I purchased a 1988 Ford Taurus that had come from a rental fleet and it was a very trouble free car. It had less than 10,000 miles in the odometer when I bought it in the fall of 1988. I got the balance of the warranty. In 2006, I bought a 2006 Chevrolet Uplander. It had been a ‘program’ vehicle what ever that means. It had 15,000 miles on the odometer when I purchased it and again I got the balance of the warranty. My reasoning is that a rental car may have been driven hard by one driver, but I think most drivers are like I am and just drive normally. I bought the Uplander for about half what I paid for a new 2011 Toyota Sienna with roughly the same equipment.
I would.rather have a rental than a car driven hard by a single owner.
The one disadvantage.of purchasing a rental car is that there isn’t a choice of equipment or colour. I am not fussy about what equipment is on the vehicles I own, nor do I care about the colour. Both the Taurus and the Uplander were in s colour best described as horse manure brown.
Color is kinda important to me-musta been something in childhood. I remember my single neighbor lady traded in her 1956 Ford convert for must have been a 61 Plymouth or Dodge. The color she chose was as you described and she explained she wanted something that didn’t show the dirt, which it didn’t. You could drive it on gravel roads all day long and never know it if you cleaned the bumpers. I guess she was tired of polishing her red and white convertible. The same color seemed to be popular on Buicks out in rural South Dakota. Maybe for the same reason.
Now I know that car companies have talented color experts that come up with the color schemes for their cars. Spend a lot of time on interior colors and patterns and fabrics and so on. I always thought it would be interesting to hear some of the comments in their meetings as they are choosing the color combinations and paint colors. Some paint colors are more expensive than others so maybe it comes down to trying to save some money on paint.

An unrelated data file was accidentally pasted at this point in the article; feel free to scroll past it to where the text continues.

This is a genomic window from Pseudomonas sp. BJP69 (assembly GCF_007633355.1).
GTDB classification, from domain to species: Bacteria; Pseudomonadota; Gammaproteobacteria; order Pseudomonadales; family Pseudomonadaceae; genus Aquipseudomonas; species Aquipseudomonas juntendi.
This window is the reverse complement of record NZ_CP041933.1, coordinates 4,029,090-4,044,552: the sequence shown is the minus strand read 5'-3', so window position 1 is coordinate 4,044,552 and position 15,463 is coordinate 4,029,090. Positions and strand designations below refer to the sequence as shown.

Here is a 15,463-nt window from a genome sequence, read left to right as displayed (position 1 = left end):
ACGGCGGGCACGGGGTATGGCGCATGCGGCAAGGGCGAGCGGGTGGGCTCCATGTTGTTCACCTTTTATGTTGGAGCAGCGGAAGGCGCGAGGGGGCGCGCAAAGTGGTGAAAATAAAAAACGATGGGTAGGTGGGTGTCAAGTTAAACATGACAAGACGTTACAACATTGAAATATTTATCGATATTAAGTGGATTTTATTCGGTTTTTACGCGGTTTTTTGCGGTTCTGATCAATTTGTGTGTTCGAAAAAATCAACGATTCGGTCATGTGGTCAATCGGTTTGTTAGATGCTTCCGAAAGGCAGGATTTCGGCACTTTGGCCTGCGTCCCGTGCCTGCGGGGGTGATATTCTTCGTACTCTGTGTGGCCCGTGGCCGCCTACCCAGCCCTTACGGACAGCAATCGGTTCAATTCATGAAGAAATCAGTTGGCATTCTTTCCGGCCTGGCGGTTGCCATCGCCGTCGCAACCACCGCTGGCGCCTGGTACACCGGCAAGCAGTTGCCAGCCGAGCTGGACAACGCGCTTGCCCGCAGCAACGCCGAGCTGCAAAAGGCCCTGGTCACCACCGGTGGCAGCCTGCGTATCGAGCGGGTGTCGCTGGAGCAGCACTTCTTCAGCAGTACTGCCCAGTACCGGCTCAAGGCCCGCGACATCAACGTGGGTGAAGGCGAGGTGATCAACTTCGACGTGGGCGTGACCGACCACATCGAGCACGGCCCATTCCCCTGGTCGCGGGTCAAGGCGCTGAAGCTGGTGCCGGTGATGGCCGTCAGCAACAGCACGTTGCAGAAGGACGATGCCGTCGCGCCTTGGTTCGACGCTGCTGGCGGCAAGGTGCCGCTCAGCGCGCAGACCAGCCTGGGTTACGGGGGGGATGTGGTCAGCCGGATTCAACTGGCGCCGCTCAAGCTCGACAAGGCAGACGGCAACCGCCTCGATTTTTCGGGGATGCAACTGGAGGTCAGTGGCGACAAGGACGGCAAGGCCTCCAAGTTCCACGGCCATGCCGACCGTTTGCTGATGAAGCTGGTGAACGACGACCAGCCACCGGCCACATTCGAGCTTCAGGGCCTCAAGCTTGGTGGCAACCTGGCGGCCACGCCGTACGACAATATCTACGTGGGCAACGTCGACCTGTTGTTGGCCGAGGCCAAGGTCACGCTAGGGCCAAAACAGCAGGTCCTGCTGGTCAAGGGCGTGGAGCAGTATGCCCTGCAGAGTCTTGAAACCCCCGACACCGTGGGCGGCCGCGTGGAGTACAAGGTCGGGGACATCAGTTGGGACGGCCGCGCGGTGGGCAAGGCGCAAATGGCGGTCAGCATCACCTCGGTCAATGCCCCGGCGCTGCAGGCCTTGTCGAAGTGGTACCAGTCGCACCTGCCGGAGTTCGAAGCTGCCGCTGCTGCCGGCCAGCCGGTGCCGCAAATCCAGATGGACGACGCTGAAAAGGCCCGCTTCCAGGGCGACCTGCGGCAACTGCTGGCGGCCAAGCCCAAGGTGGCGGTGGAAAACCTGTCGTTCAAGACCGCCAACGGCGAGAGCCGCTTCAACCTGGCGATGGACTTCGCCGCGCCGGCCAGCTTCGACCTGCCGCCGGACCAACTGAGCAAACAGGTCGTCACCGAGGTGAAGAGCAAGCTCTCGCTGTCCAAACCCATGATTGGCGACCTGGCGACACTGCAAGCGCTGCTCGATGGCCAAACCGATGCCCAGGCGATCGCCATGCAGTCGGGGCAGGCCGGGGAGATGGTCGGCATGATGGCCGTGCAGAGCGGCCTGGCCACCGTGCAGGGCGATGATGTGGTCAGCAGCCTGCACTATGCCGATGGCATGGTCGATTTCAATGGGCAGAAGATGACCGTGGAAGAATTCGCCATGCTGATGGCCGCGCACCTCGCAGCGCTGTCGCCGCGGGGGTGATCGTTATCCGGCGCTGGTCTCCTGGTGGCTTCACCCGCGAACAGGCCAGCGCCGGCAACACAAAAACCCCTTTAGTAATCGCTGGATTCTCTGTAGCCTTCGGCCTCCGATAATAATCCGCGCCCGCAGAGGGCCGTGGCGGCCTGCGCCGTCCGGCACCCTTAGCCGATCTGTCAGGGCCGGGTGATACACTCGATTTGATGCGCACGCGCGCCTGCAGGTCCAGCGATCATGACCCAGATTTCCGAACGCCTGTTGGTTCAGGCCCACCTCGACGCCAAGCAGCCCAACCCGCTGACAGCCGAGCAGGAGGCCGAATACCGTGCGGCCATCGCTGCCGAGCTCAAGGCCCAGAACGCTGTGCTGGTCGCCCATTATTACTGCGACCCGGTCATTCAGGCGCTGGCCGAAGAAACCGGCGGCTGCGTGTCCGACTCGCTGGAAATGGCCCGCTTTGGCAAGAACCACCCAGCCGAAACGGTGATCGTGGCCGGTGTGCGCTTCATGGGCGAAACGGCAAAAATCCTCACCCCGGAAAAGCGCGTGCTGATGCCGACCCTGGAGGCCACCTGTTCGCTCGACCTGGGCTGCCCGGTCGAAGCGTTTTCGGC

This is a disadvantage of purchasing any used car, however nowadays the amount of customization offered on new cars is minimal. In the good old days, there were lots of stand-alone options, and you could have a new car ordered with just the features you want.
For example, my father special-ordered his 1993 Caprice wagon and 1998 Toyota Camry with hand-crank windows, no power door locks, no power seats, etc. and an automatic transmission. I have occasionally seen a used Caprice sedan so configured, but never a wagon, and although I have seen a used 1997/98 Camry CE without the power options, they were always stick shift.
Today, it is impossible to buy a new car without power windows, locks, mirrors, cruise control, etc. The only options are color, leather or cloth upholstery, sunroof/moonroof, and maybe a navigation system.
I agree. I work in a business that travels a lot. A group of us converge on a work place, typically all of us has a car if we are there more more than a day or two. I’ve only known one or two people in 30 years of doing this that abused their rental cars. We represent our organizations and don’t want to ruin their reputations and ours. If we do it often enough, rental companies will black list us, and then we can’t do our jobs.
Many years ago, my brother bought a Ford Fairmont from Enterprise. It turned-out to be a very problem-plagued car, but I don’t know whether that particular one was a lemon, or if most Fairmonts were problem-plagued.
Was that on a Fox-body . . . ?